Elemental is the first film to be featured as part of our SV Showcase this month. This is one of the three films to be awarded the StandardVision Showcase Award for Artistic Achievement at the Cascadia Dance and Film Festival.
Elemental is a reframing of the natural world through movement and a reframing of movement through novel environments. Madison, WI based hip-hop dancer Solomon Roller interprets beautiful Wisconsin nature through dance, a form of expression he has been developing and refining for over a decade. The original soundtrack features audio samples taken on location and molded into a composition that evokes the geography and sharpens the emotional undertones of Solomon’s movements. Through cinema, Elemental explores the versatile power of hip-hop to channel and illustrate the natural environment.
Elizabeth Wadium is a filmmaker and photographer from Madison, Wisconsin. She began her artistic endeavors as a composer and now, as a visual artist, focuses on developing harmony between cinema and other creative disciplines. As a lover of nature, her work also explores how a human presence emotionally characterizes a natural environment. Wadium created Elemental with Aaron Granat, a University of Wisconsin-Madison film instructor and musician, and UW-Madison student and dancer Solomon Roller.
How did you come up with the idea for the film?
I came up with the idea for Elemental during a brainstorm session with my collaborator Aaron Granat. I had previously worked as DoP on a screen-dance set in the Arizona desert and just fell in love with the genre from that point forward. Additionally, I’ve always loved shooting outside – there’s something oddly freeing about having so little control over your environment. You just do the best you can with what you have and let nature set the rest of the parameters.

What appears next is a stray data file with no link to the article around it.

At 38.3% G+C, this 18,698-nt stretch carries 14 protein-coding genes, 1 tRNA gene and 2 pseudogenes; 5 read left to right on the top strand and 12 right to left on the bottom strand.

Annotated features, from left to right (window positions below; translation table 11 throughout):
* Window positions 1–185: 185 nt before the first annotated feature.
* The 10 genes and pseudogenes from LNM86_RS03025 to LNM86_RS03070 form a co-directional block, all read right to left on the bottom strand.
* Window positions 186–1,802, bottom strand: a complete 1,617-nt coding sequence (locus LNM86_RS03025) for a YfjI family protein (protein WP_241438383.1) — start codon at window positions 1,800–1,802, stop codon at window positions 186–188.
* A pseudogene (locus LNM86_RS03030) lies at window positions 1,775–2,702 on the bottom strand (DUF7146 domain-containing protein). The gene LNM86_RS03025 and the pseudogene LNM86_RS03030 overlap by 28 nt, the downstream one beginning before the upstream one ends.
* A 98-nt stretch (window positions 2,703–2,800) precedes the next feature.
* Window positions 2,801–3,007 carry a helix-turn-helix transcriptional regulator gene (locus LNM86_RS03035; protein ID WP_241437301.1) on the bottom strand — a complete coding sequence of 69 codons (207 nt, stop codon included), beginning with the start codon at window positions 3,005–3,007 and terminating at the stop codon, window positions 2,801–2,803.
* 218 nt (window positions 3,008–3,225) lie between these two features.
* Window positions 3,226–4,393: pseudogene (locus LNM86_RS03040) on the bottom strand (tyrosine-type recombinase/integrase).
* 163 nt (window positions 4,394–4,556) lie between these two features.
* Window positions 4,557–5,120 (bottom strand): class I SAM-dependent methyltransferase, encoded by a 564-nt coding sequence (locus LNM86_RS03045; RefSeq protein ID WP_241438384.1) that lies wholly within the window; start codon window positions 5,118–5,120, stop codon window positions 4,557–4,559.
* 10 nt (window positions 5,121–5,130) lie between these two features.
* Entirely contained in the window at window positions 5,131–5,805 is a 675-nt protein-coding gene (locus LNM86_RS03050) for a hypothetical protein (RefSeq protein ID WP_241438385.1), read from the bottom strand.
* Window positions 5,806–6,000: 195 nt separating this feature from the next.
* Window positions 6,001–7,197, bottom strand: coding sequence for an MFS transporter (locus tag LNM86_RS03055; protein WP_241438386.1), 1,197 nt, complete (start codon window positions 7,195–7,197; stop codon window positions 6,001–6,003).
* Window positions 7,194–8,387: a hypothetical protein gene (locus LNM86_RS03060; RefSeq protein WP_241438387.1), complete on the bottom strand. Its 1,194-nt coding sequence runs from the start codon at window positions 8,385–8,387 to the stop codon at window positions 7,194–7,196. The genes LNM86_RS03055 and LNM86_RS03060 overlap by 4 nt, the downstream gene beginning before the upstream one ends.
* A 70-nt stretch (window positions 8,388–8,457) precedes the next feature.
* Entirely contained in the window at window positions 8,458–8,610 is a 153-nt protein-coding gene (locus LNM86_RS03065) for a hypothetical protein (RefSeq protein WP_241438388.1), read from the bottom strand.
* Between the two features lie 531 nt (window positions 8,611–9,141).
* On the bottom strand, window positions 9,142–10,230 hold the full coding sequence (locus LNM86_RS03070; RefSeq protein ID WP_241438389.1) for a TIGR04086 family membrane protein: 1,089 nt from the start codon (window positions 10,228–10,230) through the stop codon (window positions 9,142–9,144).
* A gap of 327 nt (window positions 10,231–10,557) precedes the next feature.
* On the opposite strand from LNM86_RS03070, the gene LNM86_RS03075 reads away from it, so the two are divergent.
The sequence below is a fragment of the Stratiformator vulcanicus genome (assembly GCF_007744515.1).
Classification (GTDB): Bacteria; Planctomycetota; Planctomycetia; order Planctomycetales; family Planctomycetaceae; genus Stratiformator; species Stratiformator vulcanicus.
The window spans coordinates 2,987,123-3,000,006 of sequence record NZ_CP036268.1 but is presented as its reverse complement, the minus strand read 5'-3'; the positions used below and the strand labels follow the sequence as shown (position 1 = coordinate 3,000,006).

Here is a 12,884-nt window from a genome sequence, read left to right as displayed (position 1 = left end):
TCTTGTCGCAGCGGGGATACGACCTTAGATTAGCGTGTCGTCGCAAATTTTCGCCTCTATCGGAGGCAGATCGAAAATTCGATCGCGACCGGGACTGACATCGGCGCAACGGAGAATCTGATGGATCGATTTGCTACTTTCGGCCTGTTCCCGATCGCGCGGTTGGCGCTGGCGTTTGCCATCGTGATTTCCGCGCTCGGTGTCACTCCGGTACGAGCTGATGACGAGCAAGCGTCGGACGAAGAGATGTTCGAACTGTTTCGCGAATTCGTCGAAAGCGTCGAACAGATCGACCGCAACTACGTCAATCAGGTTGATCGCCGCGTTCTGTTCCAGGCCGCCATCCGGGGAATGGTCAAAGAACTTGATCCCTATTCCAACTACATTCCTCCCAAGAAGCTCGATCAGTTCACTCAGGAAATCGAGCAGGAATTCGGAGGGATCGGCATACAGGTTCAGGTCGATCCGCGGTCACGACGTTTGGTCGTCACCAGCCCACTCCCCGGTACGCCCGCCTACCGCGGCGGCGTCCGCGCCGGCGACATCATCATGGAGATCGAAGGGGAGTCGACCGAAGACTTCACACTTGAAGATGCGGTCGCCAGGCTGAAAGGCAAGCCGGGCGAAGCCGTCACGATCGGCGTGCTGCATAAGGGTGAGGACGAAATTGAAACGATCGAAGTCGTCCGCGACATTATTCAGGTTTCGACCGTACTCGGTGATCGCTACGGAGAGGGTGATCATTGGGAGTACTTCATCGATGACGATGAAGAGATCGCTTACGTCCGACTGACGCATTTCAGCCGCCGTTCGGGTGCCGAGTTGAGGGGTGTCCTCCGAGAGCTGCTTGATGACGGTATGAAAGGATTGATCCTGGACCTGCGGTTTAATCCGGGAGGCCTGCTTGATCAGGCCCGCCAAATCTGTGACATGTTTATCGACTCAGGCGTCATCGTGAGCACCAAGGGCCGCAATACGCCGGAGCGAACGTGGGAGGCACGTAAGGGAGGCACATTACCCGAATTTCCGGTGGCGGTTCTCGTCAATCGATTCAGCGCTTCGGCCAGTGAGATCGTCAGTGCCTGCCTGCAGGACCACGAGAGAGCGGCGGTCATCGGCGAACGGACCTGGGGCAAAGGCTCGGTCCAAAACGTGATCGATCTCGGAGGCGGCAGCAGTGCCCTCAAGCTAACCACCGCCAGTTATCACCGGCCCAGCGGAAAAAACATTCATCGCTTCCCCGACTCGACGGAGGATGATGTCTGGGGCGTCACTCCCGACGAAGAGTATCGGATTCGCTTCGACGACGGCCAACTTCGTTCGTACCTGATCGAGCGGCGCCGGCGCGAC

During that brainstorm session, I suggested that we shoot a dance film, but switch it up – do something a bit out of the ordinary. Shooting hip hop in Wisconsin parks seemed like just the thing. Aaron told me about Solomon, who he knew from his previous professional work. We reached out to Solomon and he loved the idea. The rest is history!
What is it about the natural landscape that you are drawn to?
Nature is a huge source of my inspiration and serenity as an artist. I feel the most ‘flow’ when I’m outside, whether I’m hiking, meditating or working on a project. If I could shoot all of my projects outside, I’m sure I would!
I grew up in Wisconsin and I feel that the state is really underrated in terms of natural beauty. I think there’s this conception that the state is mostly flat, or mostly farms, when in reality there’s a diverse mixture of cliffs, rolling hills, forests, rivers, dunes, etc. I picked the locations for Elemental as a little sampler of the various ecosystems in Wisconsin. What made the film really interesting from an improvisation perspective is that Solomon had never been to any of these parks before the film! What you see in Elemental is his first impression and interpretation of the landscape.
Can you describe the process of deciding how to film Solomon’s movements? There seems to be a dance between the camera and the subject.
The camera work was a bit tricky, as we were trying to balance showing Solomon’s movements and also display the landscape behind him. For some scenes, like the waterfall and river shots, I asked Solomon to move in specific ways that imitated the environment, but for most of the film, we were guessing which direction Solomon would go. The camera work really came together during postproduction, and we often cut between scenes that either harmonized or contrasted in direction.
Did you come up against any challenges in the shooting or editing process?
The weather was great for filming, but the waterfall was extremely cold. Solomon is a dedicated artist and kept dancing even though he couldn’t feel his feet! Other than that, I’d say the editing process was a challenge as we had quite a bit of footage to sort through. I’m very grateful that I was able to edit alongside Aaron, as his perspectives really helped speed up the process.
Can you tell us about the score for the film?
In addition to being a cinematographer, Aaron is also a talented musician, and he composed the soundtrack for our film. I wanted something that complemented rather than conflicted with Solomon’s dancing and Aaron completely nailed it. What makes the soundtrack unique, I think, is that it is made mostly of samples taken at each of our filming locations, which Aaron arduously wove in time to the final cut of our film.
I feel drawn to shoot another screen-dance in the Midwest, but this time, I’d really love to do something in the dead of winter. It’d be an interesting challenge for the dancers and the film crew alike. Winter has a certain lonesome beauty that I find really appealing, and Wisconsin is breathtaking after a fresh snowfall. So stay tuned for that project!
You can catch more of Wadium’s work here as well as part of her film on the SVLA1 screen in Downtown LA every hour through September 19.